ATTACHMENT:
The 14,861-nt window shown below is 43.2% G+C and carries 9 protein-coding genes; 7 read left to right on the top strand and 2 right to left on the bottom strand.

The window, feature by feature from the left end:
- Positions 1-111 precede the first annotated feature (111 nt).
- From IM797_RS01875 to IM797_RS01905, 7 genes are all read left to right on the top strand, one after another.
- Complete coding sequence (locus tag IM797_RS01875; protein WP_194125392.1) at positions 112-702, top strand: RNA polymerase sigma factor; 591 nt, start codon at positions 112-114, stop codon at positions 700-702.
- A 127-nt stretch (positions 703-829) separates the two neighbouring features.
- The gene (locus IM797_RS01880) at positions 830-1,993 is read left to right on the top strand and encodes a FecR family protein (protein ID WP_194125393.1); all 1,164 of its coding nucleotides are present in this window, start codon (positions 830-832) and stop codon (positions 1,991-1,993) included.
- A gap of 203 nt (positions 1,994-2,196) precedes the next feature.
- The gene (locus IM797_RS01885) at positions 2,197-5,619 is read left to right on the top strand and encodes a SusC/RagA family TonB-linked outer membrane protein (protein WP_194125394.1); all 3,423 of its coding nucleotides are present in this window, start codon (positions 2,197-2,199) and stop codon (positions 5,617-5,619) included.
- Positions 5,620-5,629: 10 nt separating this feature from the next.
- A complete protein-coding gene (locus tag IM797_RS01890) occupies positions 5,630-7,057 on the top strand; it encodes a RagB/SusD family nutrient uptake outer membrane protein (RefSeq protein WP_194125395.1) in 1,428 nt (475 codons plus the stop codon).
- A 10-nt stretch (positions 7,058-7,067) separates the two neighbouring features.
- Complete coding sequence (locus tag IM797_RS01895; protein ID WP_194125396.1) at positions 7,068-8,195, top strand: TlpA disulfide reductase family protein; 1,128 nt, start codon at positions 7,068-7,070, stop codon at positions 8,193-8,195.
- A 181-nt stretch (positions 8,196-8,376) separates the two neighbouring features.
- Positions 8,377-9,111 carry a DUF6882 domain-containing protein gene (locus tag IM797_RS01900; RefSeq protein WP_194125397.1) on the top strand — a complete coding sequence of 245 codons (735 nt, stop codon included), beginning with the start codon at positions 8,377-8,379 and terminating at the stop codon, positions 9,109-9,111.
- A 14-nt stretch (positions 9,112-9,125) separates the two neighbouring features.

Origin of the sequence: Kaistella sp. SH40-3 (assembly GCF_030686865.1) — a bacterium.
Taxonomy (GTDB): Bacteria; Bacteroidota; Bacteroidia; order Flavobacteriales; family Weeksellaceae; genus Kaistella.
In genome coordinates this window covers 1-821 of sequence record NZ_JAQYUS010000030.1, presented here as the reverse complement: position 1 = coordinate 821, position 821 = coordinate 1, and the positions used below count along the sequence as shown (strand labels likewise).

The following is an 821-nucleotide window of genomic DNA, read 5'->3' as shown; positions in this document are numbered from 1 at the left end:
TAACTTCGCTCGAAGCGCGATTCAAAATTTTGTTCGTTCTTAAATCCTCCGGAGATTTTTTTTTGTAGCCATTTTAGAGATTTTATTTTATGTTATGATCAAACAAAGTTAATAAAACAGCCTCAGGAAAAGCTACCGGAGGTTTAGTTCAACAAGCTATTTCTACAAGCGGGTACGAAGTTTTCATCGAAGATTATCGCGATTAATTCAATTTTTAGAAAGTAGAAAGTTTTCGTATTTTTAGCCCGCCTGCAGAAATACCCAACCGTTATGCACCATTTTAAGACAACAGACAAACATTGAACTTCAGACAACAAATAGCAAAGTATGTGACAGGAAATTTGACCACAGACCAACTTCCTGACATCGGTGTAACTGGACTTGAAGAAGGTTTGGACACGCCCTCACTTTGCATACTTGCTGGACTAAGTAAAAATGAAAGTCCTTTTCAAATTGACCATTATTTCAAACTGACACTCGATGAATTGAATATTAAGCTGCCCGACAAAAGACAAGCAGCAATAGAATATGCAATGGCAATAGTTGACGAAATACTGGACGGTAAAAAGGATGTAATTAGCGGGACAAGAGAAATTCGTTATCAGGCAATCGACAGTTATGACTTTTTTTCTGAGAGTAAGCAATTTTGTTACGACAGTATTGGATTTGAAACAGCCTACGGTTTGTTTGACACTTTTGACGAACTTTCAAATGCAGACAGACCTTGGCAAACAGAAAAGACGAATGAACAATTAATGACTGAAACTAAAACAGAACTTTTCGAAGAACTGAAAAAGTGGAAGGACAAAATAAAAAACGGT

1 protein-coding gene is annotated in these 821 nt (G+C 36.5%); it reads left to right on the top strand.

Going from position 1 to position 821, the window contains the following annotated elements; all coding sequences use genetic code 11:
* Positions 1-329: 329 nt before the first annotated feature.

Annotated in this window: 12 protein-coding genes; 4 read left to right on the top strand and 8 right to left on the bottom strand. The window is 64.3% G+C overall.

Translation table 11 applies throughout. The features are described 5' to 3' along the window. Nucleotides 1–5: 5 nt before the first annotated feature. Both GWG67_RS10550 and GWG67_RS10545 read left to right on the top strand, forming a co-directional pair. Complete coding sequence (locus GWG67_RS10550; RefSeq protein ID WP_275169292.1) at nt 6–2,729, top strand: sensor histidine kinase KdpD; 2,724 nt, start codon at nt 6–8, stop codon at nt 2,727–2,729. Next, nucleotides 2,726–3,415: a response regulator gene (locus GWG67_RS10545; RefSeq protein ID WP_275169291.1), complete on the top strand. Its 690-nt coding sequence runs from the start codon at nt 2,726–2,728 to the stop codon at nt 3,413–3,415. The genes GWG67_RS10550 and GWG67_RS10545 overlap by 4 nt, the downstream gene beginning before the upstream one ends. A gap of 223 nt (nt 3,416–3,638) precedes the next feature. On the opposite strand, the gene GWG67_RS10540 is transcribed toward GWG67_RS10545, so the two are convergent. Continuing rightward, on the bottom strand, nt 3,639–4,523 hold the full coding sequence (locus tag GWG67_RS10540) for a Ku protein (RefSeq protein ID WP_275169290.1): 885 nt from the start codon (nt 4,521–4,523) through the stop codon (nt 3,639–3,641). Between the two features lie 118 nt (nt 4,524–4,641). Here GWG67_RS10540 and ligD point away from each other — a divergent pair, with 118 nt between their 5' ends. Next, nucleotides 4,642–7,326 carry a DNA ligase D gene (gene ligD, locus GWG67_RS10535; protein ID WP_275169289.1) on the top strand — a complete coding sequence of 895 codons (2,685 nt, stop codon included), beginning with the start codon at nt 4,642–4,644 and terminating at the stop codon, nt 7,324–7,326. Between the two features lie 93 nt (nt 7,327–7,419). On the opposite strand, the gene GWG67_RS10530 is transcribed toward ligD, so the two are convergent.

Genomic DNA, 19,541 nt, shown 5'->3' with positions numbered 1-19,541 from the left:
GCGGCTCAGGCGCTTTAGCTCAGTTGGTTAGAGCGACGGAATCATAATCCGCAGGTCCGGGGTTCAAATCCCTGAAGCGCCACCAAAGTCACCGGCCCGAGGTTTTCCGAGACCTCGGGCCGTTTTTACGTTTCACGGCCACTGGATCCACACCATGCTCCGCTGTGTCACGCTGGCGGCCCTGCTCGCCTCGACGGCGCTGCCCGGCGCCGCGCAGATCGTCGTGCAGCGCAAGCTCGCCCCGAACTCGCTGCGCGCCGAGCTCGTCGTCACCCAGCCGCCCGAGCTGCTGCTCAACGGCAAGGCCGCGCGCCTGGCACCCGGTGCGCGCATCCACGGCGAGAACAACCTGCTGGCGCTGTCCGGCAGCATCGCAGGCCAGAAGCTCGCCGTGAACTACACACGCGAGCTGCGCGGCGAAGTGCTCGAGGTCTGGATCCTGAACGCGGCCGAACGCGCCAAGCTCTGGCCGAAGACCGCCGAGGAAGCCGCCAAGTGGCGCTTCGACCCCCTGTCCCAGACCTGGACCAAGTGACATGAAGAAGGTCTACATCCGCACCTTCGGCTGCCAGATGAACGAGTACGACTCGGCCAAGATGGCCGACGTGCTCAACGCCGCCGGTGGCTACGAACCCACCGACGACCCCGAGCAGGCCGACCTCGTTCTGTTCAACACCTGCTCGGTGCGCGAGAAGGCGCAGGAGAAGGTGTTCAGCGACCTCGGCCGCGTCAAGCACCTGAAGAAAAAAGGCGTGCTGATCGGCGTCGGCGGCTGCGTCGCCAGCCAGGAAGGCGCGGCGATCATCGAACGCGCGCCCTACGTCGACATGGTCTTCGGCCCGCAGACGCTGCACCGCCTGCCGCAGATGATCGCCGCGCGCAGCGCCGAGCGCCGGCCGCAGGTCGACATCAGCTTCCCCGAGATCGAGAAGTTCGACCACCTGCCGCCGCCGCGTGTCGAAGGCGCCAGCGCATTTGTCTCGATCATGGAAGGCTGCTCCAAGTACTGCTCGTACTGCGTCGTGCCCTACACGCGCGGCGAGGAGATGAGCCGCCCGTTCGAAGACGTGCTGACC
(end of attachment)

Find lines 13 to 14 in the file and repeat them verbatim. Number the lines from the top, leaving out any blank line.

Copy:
- Complete coding sequence (locus tag IM797_RS01895; protein ID WP_194125396.1) at positions 7,068-8,195, top strand: TlpA disulfide reductase family protein; 1,128 nt, start codon at positions 7,068-7,070, stop codon at positions 8,193-8,195.
- A 181-nt stretch (positions 8,196-8,376) separates the two neighbouring features.